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SUAL Sues Its RusAl Partners

SUAL Partners is suing Oleg Deripaska's En+ Group and Glencore International, fellow shareholders in the world's biggest aluminum producer United Company RusAl, to overturn trading contracts, according to three people with knowledge of the matter.

SUAL, controlled by Viktor Vekselberg and Len Blavatnik, accused En+ and Swiss trader Glencore in a London court of breaching a 2007 shareholder agreement for pushing through new contracts without its consent, said the people, who declined to be identified because the information is not public. The case was filed April 4.

The lawsuit escalates a shareholder conflict over RusAl management's decision to hold on to 25 percent of Norilsk Nickel. Vekselberg quit as RusAl chairman last month, saying the company, where Deripaska is CEO, is facing a "deep crisis" in part because of its refusal to sell the stake and reduce debt.

"We do not expect a quick settlement," Mikhail Stiskin, a Troika Dialog analyst, said in a report Friday. The dispute won't affect RusAl's day-to-day operations, he said.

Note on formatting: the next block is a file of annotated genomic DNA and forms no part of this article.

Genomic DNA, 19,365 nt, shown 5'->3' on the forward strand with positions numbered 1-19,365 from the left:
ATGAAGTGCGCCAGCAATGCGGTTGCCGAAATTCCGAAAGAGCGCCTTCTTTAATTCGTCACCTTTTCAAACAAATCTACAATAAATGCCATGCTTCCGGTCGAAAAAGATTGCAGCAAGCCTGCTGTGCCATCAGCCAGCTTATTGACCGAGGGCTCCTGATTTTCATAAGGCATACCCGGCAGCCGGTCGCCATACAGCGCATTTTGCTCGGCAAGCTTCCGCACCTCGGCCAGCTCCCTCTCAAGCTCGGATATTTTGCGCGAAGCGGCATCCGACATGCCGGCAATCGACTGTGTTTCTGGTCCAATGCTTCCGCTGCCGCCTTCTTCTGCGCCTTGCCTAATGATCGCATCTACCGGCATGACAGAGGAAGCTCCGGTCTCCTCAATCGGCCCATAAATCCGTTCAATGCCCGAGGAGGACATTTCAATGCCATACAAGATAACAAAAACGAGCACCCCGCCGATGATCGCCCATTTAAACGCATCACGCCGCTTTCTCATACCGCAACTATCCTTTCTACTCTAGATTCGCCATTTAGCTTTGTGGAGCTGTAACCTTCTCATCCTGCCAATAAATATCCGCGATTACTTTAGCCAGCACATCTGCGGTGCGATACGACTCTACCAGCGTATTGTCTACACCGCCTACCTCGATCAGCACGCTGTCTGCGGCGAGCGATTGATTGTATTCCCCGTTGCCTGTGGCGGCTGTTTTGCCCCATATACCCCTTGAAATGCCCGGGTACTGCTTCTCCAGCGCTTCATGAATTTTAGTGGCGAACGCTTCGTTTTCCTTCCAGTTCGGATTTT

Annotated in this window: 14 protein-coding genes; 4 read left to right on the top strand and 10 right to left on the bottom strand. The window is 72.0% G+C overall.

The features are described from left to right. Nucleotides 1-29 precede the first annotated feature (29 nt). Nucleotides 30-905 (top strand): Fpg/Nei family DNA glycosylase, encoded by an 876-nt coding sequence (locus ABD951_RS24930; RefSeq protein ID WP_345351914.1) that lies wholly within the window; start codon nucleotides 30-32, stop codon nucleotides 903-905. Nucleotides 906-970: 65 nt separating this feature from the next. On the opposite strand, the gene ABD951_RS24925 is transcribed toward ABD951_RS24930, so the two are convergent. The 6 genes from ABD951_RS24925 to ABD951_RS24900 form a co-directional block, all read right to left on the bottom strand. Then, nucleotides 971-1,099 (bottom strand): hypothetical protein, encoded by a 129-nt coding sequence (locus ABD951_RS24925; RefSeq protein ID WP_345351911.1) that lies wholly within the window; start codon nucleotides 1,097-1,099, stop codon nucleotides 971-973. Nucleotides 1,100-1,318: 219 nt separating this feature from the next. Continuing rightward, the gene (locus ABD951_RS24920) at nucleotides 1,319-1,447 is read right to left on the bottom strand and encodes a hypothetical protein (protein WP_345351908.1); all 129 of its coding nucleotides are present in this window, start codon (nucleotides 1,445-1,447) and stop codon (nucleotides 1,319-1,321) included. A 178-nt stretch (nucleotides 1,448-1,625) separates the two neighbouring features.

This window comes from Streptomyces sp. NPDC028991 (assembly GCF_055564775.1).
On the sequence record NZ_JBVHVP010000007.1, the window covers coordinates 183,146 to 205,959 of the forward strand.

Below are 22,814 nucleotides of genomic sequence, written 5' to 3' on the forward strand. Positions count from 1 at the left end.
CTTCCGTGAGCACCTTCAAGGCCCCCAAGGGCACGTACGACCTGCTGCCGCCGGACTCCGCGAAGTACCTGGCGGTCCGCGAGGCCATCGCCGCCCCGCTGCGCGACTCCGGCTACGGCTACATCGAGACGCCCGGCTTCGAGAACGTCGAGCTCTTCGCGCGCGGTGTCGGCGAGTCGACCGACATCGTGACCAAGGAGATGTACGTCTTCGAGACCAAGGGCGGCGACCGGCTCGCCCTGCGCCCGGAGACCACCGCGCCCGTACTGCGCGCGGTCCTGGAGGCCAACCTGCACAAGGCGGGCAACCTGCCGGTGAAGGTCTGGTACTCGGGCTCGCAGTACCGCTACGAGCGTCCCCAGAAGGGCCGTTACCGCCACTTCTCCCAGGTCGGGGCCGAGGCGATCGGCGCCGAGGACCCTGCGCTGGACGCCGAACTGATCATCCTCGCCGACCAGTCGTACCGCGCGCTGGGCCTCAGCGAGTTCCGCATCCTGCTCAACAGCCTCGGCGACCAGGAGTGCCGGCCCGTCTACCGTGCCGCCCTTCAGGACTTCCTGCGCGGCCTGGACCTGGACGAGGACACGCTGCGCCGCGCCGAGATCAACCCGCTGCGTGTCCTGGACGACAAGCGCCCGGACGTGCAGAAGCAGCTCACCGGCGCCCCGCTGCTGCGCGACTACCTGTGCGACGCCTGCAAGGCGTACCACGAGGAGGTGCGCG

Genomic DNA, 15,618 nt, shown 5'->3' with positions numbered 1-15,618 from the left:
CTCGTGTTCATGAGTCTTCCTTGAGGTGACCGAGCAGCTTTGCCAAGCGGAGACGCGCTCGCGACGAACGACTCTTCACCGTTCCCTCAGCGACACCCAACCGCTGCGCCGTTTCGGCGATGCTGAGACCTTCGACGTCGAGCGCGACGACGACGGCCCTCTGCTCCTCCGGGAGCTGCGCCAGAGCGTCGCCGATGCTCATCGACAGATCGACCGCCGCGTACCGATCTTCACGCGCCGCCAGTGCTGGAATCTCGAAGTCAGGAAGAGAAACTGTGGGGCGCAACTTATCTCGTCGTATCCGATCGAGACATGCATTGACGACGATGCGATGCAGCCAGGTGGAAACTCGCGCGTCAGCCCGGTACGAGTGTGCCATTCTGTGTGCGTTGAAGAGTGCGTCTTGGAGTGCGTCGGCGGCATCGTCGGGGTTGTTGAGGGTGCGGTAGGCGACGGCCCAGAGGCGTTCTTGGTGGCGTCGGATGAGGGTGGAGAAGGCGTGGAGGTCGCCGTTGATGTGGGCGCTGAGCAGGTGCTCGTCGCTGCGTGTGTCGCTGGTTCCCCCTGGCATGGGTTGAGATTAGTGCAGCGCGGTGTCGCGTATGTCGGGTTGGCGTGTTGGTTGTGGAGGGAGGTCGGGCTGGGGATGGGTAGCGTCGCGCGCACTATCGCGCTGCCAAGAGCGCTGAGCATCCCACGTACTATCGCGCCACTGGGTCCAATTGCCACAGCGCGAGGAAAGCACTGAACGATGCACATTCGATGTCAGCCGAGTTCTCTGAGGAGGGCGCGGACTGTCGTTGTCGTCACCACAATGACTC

RusAl dismissed Vekselberg's charges about the company at the time and accused the businessman of failing "to perform his functions as a public-company board chairman."

Under previous contracts in 2010, Glencore handled about 45 percent of RusAl's aluminum sales, according to a RusAl report. The new contracts, whose terms haven't been disclosed, may be valued at about $47 billion, Interfax reported late last week. Glencore, one of the world's biggest metals traders with a total 11.4 million tons of alumina and aluminum sold last year, is buying mining group Xstrata in a £22.6 billion ($35.8 billion) friendly takeover.

SUAL, which holds about 16 percent of RusAl, opposed the trading contracts between RusAl and Glencore when they were presented to the board and approved in November. The shareholder agreement requires the consent of all partners for such deals, the people said.

SUAL's press service said such information is confidential, declining to comment. Glencore spokesman Simon Buerk also declined to comment, as did officials in RusAl and En+'s press offices. Deripaska's En+ controls 47.4 percent of RusAl and Glencore owns 8.75 percent, data compiled by Bloomberg show.

The "unacceptably low" price of RusAl shares may keep Vekselberg from selling his stake, Stiskin said.

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